Sunday, September 21, 2008

Richmond Symphony: Tchaikovskyyyyyyy!

Tchaikovsky's 4th Symphony is one crazy work--loud, fast and forceful. A pizzicato third movement is less playful than perverse. By the fourth movement, the music is wound up so tightly, one might worry that a single wrong touch could send the whole contraption spinning out of control, springs and cogs aloft. (If you've never heard it... it's impressively nuts, all the strings playing together at breakneck speed.)

One might worry--and one did, last night at the Richmond Symphony's performance of the symphony under directorial candidate #1, Mikhail Agrest. I didn't worry much, though, because I didn't really believe RSO would lose it in a piece everyone's played before. Possibly the very intent of the piece is to incite anxiety.

I was sitting in the balcony and had a clear view of two violists heaving sighs and brushing hair off their brows during a rest in the last movement. A violinist later told me s/he felt the piece was awfully close to falling apart because Agrest wasn't on top of things. My impression of Agrest in general was that he trusted the orchestra to perform well and sensibly; he wasn't autocratic. Maybe he should have been, at least from one violinist's perspective.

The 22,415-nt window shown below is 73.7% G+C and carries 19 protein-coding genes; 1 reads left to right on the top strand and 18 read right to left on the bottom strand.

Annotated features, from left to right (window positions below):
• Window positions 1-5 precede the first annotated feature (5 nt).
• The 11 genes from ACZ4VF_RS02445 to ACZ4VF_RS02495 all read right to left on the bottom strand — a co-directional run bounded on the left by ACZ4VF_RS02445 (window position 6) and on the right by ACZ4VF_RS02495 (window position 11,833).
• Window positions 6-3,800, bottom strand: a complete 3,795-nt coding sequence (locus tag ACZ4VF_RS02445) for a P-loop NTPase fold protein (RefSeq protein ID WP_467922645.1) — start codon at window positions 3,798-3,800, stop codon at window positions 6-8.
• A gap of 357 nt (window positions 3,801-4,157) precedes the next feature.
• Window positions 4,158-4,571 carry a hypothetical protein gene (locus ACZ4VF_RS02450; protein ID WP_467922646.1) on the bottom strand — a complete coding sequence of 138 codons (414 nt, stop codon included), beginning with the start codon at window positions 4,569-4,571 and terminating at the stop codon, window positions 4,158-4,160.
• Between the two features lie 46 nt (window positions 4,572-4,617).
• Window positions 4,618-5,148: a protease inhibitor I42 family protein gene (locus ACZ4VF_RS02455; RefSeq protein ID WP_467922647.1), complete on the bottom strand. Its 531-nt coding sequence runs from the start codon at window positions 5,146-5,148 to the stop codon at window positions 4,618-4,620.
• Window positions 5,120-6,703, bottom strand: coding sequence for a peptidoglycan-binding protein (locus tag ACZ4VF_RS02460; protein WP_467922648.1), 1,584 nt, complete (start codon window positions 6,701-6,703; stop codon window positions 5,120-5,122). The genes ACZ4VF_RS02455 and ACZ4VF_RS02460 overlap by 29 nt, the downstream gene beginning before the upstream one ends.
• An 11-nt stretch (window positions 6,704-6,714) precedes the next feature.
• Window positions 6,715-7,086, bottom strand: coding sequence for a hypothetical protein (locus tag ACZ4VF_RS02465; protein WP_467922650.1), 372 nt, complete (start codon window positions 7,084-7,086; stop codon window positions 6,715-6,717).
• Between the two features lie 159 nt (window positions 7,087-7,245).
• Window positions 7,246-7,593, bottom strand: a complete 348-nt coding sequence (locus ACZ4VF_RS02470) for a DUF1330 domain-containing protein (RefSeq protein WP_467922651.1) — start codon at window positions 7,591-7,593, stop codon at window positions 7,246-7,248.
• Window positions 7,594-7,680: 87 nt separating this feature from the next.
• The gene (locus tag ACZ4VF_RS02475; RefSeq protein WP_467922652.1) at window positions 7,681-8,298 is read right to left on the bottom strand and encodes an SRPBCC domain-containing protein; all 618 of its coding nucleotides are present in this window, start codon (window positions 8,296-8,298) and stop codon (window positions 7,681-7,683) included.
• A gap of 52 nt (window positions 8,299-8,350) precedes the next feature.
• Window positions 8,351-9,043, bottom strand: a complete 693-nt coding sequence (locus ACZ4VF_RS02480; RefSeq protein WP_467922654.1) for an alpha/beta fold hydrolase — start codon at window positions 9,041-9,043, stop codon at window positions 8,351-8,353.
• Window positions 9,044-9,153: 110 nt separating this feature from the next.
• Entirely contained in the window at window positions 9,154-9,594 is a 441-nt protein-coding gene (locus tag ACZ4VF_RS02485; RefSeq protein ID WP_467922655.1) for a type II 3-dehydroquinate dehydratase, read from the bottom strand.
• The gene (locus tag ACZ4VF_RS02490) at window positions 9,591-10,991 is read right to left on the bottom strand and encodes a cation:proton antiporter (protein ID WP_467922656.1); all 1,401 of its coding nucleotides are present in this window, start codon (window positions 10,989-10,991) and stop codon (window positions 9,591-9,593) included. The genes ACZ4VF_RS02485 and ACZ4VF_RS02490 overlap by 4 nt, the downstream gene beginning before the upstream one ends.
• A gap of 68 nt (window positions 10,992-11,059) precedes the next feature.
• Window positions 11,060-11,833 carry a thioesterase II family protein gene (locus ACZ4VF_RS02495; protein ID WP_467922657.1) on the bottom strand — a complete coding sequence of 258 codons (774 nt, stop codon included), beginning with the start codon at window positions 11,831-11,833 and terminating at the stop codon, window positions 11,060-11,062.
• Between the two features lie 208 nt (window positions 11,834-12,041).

The RSO also performed a trombone concerto by Christopher Rouse, a piece that deserves more play than it probably gets. It begins and ends with thoughtful, at times somber movements; the second movement is dramatic, loud and violent. Agrest introduced the piece with an extended chat, guiding listeners' thoughts toward war, but I was more reminded of nature's power, rather than humans' might. The concerto is made up of many little waves of sound--crescendos and decrescendos--and, taken as a whole, is itself wave-like.

Although the trombone solo was capably played by Michael Mulcahy of the Chicago Symphony, I didn't come away feeling a new appreciation for the trombone--that is, it's not a showboat piece. In fact, sometimes I thought the trombone could have played above the orchestra a little more. Mostly, though, the solo and the orchestra were intentionally collaborative.

I don't think Rouse broke any astonishing new ground, but this concerto moved me. Like an ocean that flattens villages or lulls a raft, music's power comes in many forms.

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